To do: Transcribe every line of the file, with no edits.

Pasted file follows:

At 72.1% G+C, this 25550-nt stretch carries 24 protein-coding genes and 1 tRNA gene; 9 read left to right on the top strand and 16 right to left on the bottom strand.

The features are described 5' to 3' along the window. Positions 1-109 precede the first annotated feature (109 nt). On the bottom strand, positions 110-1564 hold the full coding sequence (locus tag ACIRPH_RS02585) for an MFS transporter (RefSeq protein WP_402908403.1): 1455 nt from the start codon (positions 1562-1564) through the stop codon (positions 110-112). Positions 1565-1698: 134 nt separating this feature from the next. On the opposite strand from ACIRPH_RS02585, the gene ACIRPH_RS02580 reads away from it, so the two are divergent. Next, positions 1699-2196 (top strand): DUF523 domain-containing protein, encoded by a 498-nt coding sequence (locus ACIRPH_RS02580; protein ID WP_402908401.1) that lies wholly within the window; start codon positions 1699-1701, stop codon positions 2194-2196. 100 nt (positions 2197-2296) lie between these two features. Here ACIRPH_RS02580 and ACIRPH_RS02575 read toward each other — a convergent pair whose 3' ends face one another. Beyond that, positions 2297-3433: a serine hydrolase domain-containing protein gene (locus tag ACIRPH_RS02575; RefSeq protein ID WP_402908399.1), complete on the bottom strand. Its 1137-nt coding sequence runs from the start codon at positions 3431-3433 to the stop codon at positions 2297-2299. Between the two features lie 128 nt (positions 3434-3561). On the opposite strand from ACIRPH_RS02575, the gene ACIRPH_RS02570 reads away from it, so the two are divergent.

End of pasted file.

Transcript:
At 72.1% G+C, this 25550-nt stretch carries 24 protein-coding genes and 1 tRNA gene; 9 read left to right on the top strand and 16 right to left on the bottom strand.

The features are described 5' to 3' along the window. Positions 1-109 precede the first annotated feature (109 nt). On the bottom strand, positions 110-1564 hold the full coding sequence (locus tag ACIRPH_RS02585) for an MFS transporter (RefSeq protein WP_402908403.1): 1455 nt from the start codon (positions 1562-1564) through the stop codon (positions 110-112). Positions 1565-1698: 134 nt separating this feature from the next. On the opposite strand from ACIRPH_RS02585, the gene ACIRPH_RS02580 reads away from it, so the two are divergent. Next, positions 1699-2196 (top strand): DUF523 domain-containing protein, encoded by a 498-nt coding sequence (locus ACIRPH_RS02580; protein ID WP_402908401.1) that lies wholly within the window; start codon positions 1699-1701, stop codon positions 2194-2196. 100 nt (positions 2197-2296) lie between these two features. Here ACIRPH_RS02580 and ACIRPH_RS02575 read toward each other — a convergent pair whose 3' ends face one another. Beyond that, positions 2297-3433: a serine hydrolase domain-containing protein gene (locus tag ACIRPH_RS02575; RefSeq protein ID WP_402908399.1), complete on the bottom strand. Its 1137-nt coding sequence runs from the start codon at positions 3431-3433 to the stop codon at positions 2297-2299. Between the two features lie 128 nt (positions 3434-3561). On the opposite strand from ACIRPH_RS02575, the gene ACIRPH_RS02570 reads away from it, so the two are divergent.